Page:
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Books Book Reviews

Book Review: the Network Security Test Lab: a Step-by-Step Guide 19

benrothke writes: It wasn't that long ago that building a full network security test lab was an expensive prospect. In The Network Security Test Lab: A Step-by-Step Guide, author Michael Gregg has written a helpful hands-on guide to provide the reader with an economical method to do that. The book is a step-by-step guide on how to create a security network lab, and how to use some of the most popular security and hacking tools. Read below for the rest of Ben's review.
The Network Security Test Lab: A Step-by-Step Guide
author Michael Gregg
pages 480
publisher Wiley
rating 9/10
reviewer Ben Rothk
ISBN 978-1118987056
summary Good reference to use to build out home test lab for information security
The book is a straightforward guide that will help the reader in their quest to master the art of effective use of security and hacking tools. The reader that can put in the time and plow through the 400 pages will certainly come out with a strong understanding of how to run the most common set of popular security tools.

The book is written for the reader on the budget. In the introduction, Gregg writes how one can easily find inexpensive networking equipment at budget prices on eBay. While brand new hardware devices can cost in the thousands; one can find Cisco Catalyst switches, and Nokia IP and Check Point firewalls for under $50. Combined with his emphasis on open source software and tools, this is a most practical reference for those looking to increase their security skills without breaking the bank.

The Network Security Test Lab is meant for the reader with a strong technical background looking to gain experience with network security and related security tools. Other similar books will often waste paper and the reader's time by devoting the first 50 to 100 pages with unwanted introductory text. This book hits the ground running and by page 100, the reader is already analyzing network packets with Wireshark.

As to Wireshark, the book references often. The books online site includes 6 pcap files that can be downloaded and used by the tool in order to analyze various attacks.

The book provides a good balance of coverage between Windows and Linux, and details the use of the many tools for each operating system. Each chapter ends with a series of exercises which can be used to help the reader put the information covered into practice. Those looking to gain experience on a wide variety of tools will enjoy the book. It covers a wide-range of tools and utilities.

The Network Security Test Lab is in the same genre as books such as Hacking Exposed 7: Network Security Secrets and Solutions. The difference is that Hacking Exposed focuses more on the tools, while this book shows the reader how to build a lab to mimic a real world environment. In addition, this book focuses a bit more on using a holistic approach to creating a secure network, as opposed to just hacking in.

In the effort to make the test lab as inexpensive to build as possible, the book places on emphasis on using virtualization. The book focuses on using the VMware Player; a free virtualization software toolkit for Linux and Windows.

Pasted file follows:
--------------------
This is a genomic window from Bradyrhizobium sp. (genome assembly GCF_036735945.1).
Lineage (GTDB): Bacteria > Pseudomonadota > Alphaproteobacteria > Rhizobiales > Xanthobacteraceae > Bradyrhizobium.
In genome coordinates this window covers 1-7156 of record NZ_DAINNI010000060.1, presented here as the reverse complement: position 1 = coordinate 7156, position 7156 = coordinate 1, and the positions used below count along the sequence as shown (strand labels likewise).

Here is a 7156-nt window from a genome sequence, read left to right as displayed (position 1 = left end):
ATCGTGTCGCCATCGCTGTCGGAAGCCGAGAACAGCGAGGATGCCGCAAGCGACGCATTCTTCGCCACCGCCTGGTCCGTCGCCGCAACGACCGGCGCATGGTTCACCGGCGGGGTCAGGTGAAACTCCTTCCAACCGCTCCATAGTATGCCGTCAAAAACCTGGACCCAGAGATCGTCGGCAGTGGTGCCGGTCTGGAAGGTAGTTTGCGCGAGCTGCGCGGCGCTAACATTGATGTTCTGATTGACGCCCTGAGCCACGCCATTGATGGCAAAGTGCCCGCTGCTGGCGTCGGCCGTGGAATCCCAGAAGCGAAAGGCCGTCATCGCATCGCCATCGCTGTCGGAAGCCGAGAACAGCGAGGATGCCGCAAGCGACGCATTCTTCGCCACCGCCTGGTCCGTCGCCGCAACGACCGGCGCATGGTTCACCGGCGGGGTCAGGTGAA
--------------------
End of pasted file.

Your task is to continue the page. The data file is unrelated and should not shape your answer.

The book is a straightforward read for the serious reader. Those willing to put in the effort and the time, to learn through the various tools will find The Network Security Test Lab: A Step-by-Step Guide a great resource in which to build and develop their information security skills.

Reviewed by Ben Rothke.

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Book Review: the Network Security Test Lab: a Step-by-Step Guide

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  • >> this book shows the reader how to build a lab to mimic a real world environment
    >> inexpensive networking equipment at budget prices on eBay

    Well, which one is it?

    • For those that want to buy used equipment on eBay, they can get it rather cheap.
      For those that don’t need cutting edge hardware, there is a lot available at near giveaway prices.

    • Re: (Score:2, Informative)

      by Anonymous Coward

      You can get a Cisco 2600 router on ebay for about $45 to $60. They are past end of life so big IT outfits don't want them in the closet, but for a home lab they are a good fit. The older gear uses almost all the same commands and protocols as the new stuff, they're just not as fast and are no longer supported. I have 3 2600's and three switches on my desk at home that I used when I was working for my CCNA. The whole rack cost me less than $250. Add a Raspberry PI as a DNS/NIS server and one or two budget PC

  • I mean, did he read past page 100? This short of a review may have worked when I was in elementary school for a kids book but I think for a book with 480 pages and is supposed to be used to gain knowledge in the field of cyber security, we need more. This is more like an ad copy than anything.

    All these books list the common tools like nmap, wireshark, kali, and use virtualization for the lab, which book doesn't?

    What makes this first edition book of an already well covered topic worth my time and money?

Disraeli was pretty close: actually, there are Lies, Damn lies, Statistics, Benchmarks, and Delivery dates.